Posted on 20 Apr 2022
Organized crime in the gold trade – focusing on Kenya in particular – is the topic of two of the four articles in this issue of the Risk Bulletin of Illicit Economies in East and Southern Africa.
1. Sodium cyanide in Kenya’s gold market: controlling a toxic chemical in the context of criminality and corruption.
Sodium cyanide has increasingly become the chemical of choice for processing gold ore in Kenya, as it allows more gold to be extracted from low-grade ores than do other methods. While this could be an opportunity for Kenya’s gold sector, criminality and corruption are instead turning it into a risk.
2. What the proliferation of fake-gold scams tells us about regulation, corruption and criminality in East Africa’s gold market.
Fake gold scams have become a prolific problem in East Africa’s gold market. The scams are run by criminal networks operating in Nairobi and Kampala, with connections in South Sudan and the Democratic Republic of Congo (DRC). The case of Lual Lawrence Malong Yor, a flamboyant South Sudanese businessman who was jailed in Uganda last year for masterminding a million-dollar scam, illustrates the workings of the scams.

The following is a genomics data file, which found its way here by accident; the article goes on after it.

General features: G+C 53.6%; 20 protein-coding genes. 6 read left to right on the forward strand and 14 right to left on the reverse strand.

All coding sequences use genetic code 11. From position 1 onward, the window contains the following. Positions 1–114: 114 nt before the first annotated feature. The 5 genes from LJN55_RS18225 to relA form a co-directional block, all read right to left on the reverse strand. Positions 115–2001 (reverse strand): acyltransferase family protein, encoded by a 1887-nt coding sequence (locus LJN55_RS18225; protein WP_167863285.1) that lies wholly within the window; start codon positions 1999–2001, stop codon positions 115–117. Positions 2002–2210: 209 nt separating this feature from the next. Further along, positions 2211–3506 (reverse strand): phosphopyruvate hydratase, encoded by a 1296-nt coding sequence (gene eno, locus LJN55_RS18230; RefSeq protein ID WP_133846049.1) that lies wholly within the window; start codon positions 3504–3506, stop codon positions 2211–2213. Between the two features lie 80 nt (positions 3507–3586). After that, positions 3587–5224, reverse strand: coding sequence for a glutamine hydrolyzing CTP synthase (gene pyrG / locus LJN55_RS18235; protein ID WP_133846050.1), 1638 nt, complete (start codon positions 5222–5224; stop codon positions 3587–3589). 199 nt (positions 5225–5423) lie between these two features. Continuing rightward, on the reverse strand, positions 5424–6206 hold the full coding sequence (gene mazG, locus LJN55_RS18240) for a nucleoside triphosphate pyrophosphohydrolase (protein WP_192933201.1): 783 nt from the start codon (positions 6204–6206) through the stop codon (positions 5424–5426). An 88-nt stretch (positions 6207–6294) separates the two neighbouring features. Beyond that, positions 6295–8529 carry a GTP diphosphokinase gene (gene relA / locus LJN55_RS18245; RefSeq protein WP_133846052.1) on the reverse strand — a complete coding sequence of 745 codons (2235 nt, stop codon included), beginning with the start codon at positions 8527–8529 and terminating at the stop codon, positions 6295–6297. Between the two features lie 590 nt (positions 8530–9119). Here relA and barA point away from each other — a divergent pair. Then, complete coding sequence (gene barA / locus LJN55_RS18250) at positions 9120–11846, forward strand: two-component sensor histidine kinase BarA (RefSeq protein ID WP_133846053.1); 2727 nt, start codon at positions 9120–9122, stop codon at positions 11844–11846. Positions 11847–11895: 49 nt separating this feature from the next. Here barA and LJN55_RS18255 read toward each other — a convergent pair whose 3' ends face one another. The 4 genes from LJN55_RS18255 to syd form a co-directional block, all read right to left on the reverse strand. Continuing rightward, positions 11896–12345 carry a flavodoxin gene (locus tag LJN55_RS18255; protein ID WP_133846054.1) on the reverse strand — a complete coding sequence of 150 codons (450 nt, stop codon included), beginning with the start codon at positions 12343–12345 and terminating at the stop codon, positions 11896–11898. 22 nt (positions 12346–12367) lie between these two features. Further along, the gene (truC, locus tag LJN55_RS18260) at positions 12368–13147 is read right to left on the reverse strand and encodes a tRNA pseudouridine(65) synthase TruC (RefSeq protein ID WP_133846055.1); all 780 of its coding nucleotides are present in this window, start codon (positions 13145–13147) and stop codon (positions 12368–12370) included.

3. Illicit economies in Mozambique’s embattled Cabo Delgado: answering the key questions.
The jihadist conflict in Cabo Delgado, northern Mozambique, shows no sign of abating. The region has long been a key economic corridor for illicit flows that traverse the East African coast, including drug trafficking (chiefly of heroin and, more recently, methamphetamine and cocaine), illicitly exported timber, smuggled gems, and gold.
4. How sensationalism around the emergence of ‘new’ drugs can distort perceptions of the drug market and have a real-world impact on policing and prosecutions.
Media reporting and public discourse about illegal-drug markets have a universal tendency towards sensationalism. Speculative reporting about drug markets can muddy the waters, making identifying genuine new drug trends more difficult.
The stories in the Risk Bulletin are drawn from GI-TOC’s network of analysts and researchers, who form the basis of our Civil Society Observatory of Illicit Economies in Eastern and Southern Africa, which has hubs in Nairobi and Cape Town.